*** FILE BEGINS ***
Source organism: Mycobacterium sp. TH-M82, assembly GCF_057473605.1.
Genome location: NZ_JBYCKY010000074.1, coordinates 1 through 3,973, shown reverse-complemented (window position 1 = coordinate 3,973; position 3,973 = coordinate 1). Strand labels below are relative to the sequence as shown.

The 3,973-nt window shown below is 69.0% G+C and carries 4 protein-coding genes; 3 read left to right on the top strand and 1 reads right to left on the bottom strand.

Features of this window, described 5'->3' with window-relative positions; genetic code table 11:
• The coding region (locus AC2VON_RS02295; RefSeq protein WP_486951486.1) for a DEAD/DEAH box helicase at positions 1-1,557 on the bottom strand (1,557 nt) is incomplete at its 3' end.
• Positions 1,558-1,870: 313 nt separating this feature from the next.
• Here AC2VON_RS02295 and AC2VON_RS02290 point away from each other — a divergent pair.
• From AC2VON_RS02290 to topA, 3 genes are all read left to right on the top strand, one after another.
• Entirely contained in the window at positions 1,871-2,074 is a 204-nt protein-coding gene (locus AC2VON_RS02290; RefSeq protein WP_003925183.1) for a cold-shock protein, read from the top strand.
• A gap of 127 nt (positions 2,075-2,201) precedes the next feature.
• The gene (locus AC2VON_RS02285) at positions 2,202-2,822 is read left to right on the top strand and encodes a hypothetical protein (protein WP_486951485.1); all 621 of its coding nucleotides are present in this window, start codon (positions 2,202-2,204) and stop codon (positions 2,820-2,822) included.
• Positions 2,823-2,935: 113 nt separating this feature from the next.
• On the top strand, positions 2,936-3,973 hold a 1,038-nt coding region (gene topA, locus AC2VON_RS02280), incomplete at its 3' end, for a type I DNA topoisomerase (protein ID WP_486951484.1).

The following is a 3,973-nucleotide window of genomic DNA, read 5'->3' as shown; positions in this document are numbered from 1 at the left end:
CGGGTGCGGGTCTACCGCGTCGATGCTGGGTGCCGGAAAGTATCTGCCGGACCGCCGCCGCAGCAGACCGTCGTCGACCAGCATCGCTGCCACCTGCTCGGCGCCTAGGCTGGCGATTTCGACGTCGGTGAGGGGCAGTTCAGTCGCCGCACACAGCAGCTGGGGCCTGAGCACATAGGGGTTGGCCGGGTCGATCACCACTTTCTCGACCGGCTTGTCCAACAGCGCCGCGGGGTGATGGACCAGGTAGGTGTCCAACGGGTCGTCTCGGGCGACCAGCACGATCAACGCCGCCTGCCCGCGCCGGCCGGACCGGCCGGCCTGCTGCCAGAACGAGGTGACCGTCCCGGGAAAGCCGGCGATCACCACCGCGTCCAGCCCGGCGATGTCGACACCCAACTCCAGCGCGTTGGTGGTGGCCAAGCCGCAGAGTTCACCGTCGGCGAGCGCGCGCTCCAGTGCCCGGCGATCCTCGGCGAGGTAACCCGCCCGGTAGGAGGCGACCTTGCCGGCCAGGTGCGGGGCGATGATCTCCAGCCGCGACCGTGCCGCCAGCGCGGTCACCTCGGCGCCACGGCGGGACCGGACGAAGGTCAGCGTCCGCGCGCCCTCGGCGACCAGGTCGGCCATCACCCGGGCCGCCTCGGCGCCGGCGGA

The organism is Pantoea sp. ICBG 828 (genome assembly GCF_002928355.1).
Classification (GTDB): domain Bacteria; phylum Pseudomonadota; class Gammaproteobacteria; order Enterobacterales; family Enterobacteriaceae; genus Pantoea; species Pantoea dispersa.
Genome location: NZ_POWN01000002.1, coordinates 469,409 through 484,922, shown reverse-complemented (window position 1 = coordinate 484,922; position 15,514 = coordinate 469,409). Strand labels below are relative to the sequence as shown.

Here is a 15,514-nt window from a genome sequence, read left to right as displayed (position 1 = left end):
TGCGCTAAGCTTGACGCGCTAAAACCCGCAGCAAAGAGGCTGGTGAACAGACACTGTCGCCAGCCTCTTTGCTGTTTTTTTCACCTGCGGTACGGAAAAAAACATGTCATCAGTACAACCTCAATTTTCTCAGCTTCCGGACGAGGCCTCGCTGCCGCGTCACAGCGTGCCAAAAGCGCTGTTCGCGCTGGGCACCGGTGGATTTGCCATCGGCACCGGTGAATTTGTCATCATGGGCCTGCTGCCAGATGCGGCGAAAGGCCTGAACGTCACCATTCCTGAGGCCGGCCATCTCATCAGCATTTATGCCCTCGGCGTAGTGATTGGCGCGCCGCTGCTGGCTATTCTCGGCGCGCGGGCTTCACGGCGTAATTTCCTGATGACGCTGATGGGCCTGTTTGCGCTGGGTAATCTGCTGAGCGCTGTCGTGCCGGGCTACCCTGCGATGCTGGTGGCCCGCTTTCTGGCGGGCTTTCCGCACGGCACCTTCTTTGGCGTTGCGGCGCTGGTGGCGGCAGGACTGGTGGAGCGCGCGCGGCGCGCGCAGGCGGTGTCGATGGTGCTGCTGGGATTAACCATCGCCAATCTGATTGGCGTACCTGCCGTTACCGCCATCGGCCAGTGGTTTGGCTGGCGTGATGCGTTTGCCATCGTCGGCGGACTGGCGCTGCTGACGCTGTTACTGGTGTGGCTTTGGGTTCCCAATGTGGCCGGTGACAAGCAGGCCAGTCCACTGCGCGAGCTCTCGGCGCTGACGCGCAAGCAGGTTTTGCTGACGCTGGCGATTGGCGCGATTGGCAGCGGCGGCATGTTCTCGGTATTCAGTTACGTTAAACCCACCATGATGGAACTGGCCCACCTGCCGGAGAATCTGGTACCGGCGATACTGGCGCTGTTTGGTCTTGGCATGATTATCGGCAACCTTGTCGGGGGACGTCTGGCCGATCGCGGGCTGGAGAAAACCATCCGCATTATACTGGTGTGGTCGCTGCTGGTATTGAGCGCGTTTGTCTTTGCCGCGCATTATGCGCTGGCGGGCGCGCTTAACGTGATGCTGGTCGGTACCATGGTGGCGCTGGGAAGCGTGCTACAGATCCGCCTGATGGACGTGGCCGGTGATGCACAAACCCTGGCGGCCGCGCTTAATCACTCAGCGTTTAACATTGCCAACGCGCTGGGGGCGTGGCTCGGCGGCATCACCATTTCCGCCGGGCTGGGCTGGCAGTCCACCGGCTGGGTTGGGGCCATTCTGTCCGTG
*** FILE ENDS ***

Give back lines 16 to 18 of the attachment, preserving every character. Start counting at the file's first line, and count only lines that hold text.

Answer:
The organism is Pantoea sp. ICBG 828 (genome assembly GCF_002928355.1).
Classification (GTDB): domain Bacteria; phylum Pseudomonadota; class Gammaproteobacteria; order Enterobacterales; family Enterobacteriaceae; genus Pantoea; species Pantoea dispersa.
Genome location: NZ_POWN01000002.1, coordinates 469,409 through 484,922, shown reverse-complemented (window position 1 = coordinate 484,922; position 15,514 = coordinate 469,409). Strand labels below are relative to the sequence as shown.